Speak No Evil: Review

Speak No Evil: Review

Speak No Evil: Review. By Joe Muldoon.

A Hanekesque stew of nausea and apprehension, Speak No Evil is a sickeningly effective psychological horror-thriller. Finding its inspiration from an invitation writer-director Christian Tafdrup received from a Dutch couple he and his partner met on holiday, the film is a dark, imaginary “what if?” scenario that springs itself from something otherwise innocuous. Speak No Evil is as much a dialogue on passivity as it is a question aimed towards its audience; what would you do?

A middle-class Danish family –a mother, a father, and a young daughter– are on holiday at a villa in rural Italy with a group of other families they’ve never met. There, they meet a Dutch family who mostly meet the same description as themselves and they bond over their dinners at the villa. Upon returning home to their native Denmark, the couple find an invitation in their mailbox from their Dutch holiday companions.



Louise (Sidsel Siem Koch) is hesitant to visit a couple they barely know, whilst Bjørn (Morten Burian) gravitates towards going – after consulting their friends over dinner, the couple’s reluctance to appear rude by not accepting the offer becomes the deciding factor in their visit. Taking their daughter Agnes (Liva Forsberg) with them, they begin the journey down to the Netherlands and soon find themselves back in the company of Patrick (Fedja van Huêt), Karin (Karina Smulders), and their near-mute son Abel (Marius Damslev). As the two families spend more time together, it becomes increasingly clear that something isn’t quite right with the Dutch family – but what?

Tafdrup’s greatest success with his film is the way in which he tackles normalcy biases head-on; as Patrick and Karin’s actions become more peculiar and eyebrow-raising, Bjørn meets them with half-smiles and leaves the irregularities unaddressed. Louise, however, is less prone towards dismissing their behaviour and is more confrontational, apparently hurting her hosts’ feelings in doing so. The film asks of us, at what point does politeness become unreasonable – when must we forego niceties?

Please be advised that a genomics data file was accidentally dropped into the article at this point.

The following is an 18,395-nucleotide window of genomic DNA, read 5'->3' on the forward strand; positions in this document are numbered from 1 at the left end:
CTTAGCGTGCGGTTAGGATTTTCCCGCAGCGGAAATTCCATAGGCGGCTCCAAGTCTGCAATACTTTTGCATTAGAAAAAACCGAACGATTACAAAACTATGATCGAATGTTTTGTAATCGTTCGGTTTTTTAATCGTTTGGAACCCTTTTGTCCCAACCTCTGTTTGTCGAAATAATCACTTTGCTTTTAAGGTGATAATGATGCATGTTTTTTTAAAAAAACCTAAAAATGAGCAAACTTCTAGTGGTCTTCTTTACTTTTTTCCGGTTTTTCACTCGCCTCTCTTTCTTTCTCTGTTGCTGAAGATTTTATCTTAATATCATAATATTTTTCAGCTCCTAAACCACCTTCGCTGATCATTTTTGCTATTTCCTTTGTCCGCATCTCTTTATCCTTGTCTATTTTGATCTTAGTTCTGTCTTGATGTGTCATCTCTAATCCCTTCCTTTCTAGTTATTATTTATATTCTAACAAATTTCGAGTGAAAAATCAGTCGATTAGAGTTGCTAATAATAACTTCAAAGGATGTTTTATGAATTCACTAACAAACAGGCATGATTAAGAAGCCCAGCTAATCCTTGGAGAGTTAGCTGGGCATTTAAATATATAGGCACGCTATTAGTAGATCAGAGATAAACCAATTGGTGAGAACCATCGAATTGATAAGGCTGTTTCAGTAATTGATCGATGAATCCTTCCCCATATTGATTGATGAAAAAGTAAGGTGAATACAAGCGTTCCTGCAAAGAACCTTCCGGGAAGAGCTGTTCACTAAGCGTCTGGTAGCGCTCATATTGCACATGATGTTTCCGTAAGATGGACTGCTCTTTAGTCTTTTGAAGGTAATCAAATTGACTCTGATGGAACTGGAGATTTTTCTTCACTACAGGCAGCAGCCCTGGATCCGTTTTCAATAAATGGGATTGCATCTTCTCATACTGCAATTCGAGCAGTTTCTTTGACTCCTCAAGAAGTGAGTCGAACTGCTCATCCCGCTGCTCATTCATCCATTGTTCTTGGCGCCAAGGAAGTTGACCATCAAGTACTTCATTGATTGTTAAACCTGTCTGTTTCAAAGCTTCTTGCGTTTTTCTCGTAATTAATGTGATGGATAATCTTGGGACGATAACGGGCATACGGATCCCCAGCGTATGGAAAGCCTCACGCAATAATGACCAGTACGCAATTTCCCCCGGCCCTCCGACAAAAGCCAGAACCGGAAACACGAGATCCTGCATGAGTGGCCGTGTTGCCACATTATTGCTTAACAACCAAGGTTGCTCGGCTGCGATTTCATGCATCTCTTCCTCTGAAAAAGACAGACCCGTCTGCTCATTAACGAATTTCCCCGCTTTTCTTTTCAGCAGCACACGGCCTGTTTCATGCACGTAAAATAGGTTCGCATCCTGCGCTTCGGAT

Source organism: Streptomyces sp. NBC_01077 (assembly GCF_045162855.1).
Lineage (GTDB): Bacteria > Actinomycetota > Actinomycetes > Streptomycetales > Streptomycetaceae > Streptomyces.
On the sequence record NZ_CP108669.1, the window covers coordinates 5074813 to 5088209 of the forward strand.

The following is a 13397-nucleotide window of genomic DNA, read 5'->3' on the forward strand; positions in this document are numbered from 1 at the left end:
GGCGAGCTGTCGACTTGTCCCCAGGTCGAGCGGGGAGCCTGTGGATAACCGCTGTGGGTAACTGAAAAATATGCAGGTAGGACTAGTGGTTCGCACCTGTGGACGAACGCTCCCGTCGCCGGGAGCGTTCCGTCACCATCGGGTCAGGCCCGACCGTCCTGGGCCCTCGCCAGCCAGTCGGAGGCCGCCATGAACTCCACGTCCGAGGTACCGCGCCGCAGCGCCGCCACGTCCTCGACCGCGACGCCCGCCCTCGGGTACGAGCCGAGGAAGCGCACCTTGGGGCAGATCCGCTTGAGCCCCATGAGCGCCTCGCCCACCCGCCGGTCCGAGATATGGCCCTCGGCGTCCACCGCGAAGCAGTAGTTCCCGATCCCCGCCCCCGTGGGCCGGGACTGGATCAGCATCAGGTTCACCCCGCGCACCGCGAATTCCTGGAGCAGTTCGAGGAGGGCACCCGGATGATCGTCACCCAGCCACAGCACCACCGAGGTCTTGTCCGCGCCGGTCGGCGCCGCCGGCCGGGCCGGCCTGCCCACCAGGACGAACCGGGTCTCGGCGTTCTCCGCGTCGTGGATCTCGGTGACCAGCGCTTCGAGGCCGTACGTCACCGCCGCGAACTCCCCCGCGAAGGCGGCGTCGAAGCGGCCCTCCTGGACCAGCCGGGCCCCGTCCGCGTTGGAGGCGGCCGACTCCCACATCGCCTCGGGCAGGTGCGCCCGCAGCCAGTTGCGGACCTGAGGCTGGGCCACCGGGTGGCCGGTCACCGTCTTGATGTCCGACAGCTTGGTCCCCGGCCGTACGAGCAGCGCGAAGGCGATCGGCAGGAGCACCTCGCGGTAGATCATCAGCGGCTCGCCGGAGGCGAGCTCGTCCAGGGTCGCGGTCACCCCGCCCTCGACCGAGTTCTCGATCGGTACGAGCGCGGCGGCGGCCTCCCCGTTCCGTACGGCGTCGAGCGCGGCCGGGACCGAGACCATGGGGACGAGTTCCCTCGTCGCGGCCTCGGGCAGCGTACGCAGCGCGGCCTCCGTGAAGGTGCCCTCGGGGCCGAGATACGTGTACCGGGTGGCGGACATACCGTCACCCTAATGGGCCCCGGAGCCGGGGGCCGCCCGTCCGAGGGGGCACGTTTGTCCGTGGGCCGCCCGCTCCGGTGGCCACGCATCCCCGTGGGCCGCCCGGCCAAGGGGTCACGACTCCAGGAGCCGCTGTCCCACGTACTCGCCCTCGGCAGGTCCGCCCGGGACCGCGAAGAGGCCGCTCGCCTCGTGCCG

Though Louise initially acquiesces to her husband’s urges to keep a smiling face, Bjørn remains a prisoner to politeness, his passivity slowly straying into the territory of patheticness. There’s something clearly malodorous between the lines of the hosts’ behaviour, but it meets little resistance. As the tension transitions from simmering to scalding, the true horror that’s been lurking in clear sight lays itself bare.

van Huêt is marvellous as Patrick, his presence a clever mixture of casualness and authoritativeness. His performance is akin to tennis; every shot aimed at him, he beats back effortlessly, shrugging off his growingly concerning demeanour as him simply being an odd person, doing things differently. van Huêt’s sinisterness and Smulders’ stoicism make for a startling force when melded together, and they are what makes Speak No Evil such an uncomfortable viewing experience.

Bjørn’s trepidation is clearly not an endorsement of spinelessness, but it does beg the question of how much we should tolerate in order to retain peace during unease; when does inaction become enablement? Since its release, the film has found itself subject to some audience frustration, with plenty of “why don’t they just” and “if it were me”’s levelled against it – but they somewhat miss the point.

When timidity and a bias towards normalcy are combined, they result in Bjørn’s inertness in the face of strangeness; after all, who amongst us hasn’t ignored alarm bells, even if only to save face? Speak No Evil is an excruciating watch, and one worth surrendering ourselves to. A provocative satire of middle-class sensibilities, it forces its audience to look inwards in a way hitherto unexplored – a hostage film with the captors being the veneer of civility.

By Joe Muldoon.


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